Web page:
The Master and Medvedev

Why Vladimir Putin’s successful effort to handpick his replacement may backfire
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putin and medvedev
(Photo credit: Anatoly Maltsev/EPA/Corbis

Dmitry Anatol’yevich Medvedev’s inauguration as Russia’s president was supposed to ensure stability—for his predecessor, mentor, and now self-selected prime minister, Vladimir Putin, and for the Russian people, who are enjoying their first sustained prosperity since the collapse of the Soviet Union. In effect, when Russian voters went to the polls in March, they granted Putin, whose approval rating hovers between 70 and 80 percent, the moral and de facto right to remain the country’s leader, albeit one working from Russia’s White House (the seat of government) and not the Kremlin.

Yet far from settling the issue of who runs Russia, the instatement of the Medvedev-Putin duo opens an era potentially fraught with danger. Not only does any form of power-sharing run counter to the currents of Russian history, but Medvedev’s electoral victory followed nasty factional struggles among those passed over by Putin—struggles that could still bear bitter fruit. And despite Medvedev’s demonstrated loyalty, the alchemy of power may yet inspire him to unseat the man who put him in office.

Dyarchy has never worked in Russia. Most recently, in 1993, the standoff between President Boris Yeltsin and his vice president, Alexander Rutskoi, ended only when the former shelled the latter’s lair in the White House. (Russia has had no vice president since then.) Traditions of autocracy, in fact, extend back to the 15th-century rise of Muscovy and have left an indelible, even determining, imprint on Russian political consciousness. For many Russians, the chaos of the Yeltsin years—when the Kremlin commanded little respect and ceded powers to other branches of government, regions, and up-and-coming oligarchs—only affirmed the validity of autocratic traditions. Now, with two centers of power forming, the situation is inherently unstable.

Not that Medvedev, whose surname happens to derive from medved, or “bear,” looks ready to pick a fight. Slender, soft-spoken, nattily turned out, and two inches shorter than his mentor (who is 5 foot 7), Medvedev would blend in with the financial types sipping their lattes at a Midtown Manhattan Starbucks. Born in 1965 in Leningrad, the only child of a professor and a teacher, Medvedev grew up in a cramped apartment he nevertheless remembers fondly, joined the Komsomol (the Communist Youth), and performed his military service at law school in what amounted to the Soviet ROTC. As did so many young Soviets in the 1980s, he pined after Levi’s and Wrangler jeans and Pink Floyd albums. He married his high-school sweetheart, Svetlana, and has a young son. A bright student by most accounts, he received his doctorate in civil law and served as an assistant professor at his law-school alma mater. In 1991, Anatoly Sobchak, the professor of jurisprudence who became St. Petersburg’s first democratically elected mayor, was impressed enough to invite him to join his administration.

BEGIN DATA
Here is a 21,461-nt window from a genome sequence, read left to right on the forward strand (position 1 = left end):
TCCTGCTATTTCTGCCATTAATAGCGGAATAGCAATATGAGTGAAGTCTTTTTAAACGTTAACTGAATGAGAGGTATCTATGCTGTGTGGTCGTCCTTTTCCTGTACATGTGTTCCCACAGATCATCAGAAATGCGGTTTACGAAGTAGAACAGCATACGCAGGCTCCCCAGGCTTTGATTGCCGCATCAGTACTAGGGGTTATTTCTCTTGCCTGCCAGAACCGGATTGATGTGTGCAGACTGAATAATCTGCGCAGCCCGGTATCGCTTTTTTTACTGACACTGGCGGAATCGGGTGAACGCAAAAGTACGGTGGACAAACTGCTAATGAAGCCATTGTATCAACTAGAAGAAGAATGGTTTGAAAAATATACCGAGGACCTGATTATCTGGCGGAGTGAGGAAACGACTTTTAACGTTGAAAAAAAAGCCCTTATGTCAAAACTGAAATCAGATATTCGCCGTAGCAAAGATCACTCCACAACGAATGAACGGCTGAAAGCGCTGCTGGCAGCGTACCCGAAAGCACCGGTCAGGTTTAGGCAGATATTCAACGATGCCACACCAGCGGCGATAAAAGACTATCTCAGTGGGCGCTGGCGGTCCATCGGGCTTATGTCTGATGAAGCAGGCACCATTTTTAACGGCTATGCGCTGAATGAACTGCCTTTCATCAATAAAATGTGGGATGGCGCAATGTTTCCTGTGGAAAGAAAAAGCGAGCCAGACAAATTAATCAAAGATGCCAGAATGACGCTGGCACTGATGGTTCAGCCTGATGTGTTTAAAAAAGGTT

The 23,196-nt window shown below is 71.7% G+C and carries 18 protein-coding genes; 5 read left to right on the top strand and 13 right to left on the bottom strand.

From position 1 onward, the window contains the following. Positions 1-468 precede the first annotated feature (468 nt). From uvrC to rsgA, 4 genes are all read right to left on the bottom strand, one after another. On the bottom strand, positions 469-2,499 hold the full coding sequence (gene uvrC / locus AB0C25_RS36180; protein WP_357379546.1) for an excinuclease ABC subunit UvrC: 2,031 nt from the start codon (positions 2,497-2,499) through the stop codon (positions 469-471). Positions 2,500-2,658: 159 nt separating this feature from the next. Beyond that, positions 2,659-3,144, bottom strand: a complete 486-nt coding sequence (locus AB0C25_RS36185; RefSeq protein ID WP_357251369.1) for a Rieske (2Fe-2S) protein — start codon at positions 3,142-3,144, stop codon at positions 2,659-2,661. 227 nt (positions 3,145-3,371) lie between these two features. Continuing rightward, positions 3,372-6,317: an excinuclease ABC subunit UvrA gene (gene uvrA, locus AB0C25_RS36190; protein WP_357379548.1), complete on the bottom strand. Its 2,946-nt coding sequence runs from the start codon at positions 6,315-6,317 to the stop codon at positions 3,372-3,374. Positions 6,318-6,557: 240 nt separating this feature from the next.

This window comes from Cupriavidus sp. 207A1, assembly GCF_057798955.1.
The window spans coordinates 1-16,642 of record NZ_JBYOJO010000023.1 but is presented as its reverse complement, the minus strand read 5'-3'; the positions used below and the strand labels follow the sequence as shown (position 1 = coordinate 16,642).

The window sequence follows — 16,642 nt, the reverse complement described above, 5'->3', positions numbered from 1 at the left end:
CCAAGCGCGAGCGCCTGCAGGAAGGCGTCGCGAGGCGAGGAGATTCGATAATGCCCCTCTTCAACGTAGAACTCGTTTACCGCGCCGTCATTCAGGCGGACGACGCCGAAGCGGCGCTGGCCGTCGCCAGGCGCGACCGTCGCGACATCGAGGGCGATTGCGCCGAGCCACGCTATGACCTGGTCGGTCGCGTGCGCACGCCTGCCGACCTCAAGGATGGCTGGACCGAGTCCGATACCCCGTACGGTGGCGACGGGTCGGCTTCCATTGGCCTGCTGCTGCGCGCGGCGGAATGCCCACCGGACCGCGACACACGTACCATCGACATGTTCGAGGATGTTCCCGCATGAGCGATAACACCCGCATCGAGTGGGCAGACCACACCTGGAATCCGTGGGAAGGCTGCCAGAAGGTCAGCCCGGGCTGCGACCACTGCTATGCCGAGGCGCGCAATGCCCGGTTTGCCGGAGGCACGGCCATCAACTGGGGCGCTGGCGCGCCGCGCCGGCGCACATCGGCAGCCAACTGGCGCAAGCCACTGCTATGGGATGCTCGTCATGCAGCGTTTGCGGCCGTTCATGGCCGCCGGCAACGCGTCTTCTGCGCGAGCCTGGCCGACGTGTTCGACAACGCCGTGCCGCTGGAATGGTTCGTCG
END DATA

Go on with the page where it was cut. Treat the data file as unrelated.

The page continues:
At City Hall that year, Medvedev met the person on whom his fate would turn: Putin, the former KGB agent whom Sobchak had hired to run St. Petersburg’s external-affairs committee. Putin and Medvedev developed a fraternal relationship, with Putin, at 13 years senior, playing the role of older brother. In 1996, Putin moved to Moscow to head the FSB, the successor agency to the KGB. Three years later, in August 1999, Yeltsin named Putin prime minister. Aging, ailing, often drunk, and damaged by repeated scandals and the country’s economic collapse, Yeltsin was looking to leave office in 2000 without facing jail (or the seizure of his assets, to be sure). He appointed Putin as his successor with the understanding, it is believed, that Putin would allow him to retire as “Russia’s First President” free from the threat of persecution.

Putin ran for office in 2000 promising a diktatura zakona (“dictatorship of the law”) based on the restoration of the Russian state—a winning slogan among a people laid low by a decade of corruption, mafia banditry, and what they saw as humiliation by the West. After running Putin’s campaign, Medvedev served as his chief of staff, and soon found himself named chairman of the energy giant Gazprom, Russia’s largest company and the supplier of 40 percent of Europe’s natural gas—an early sign that Putin might favor him as his successor over other apparently more qualified senior aspirants.

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Jeffrey Tayler is a contributing editor at The Atlantic and the author of seven books.

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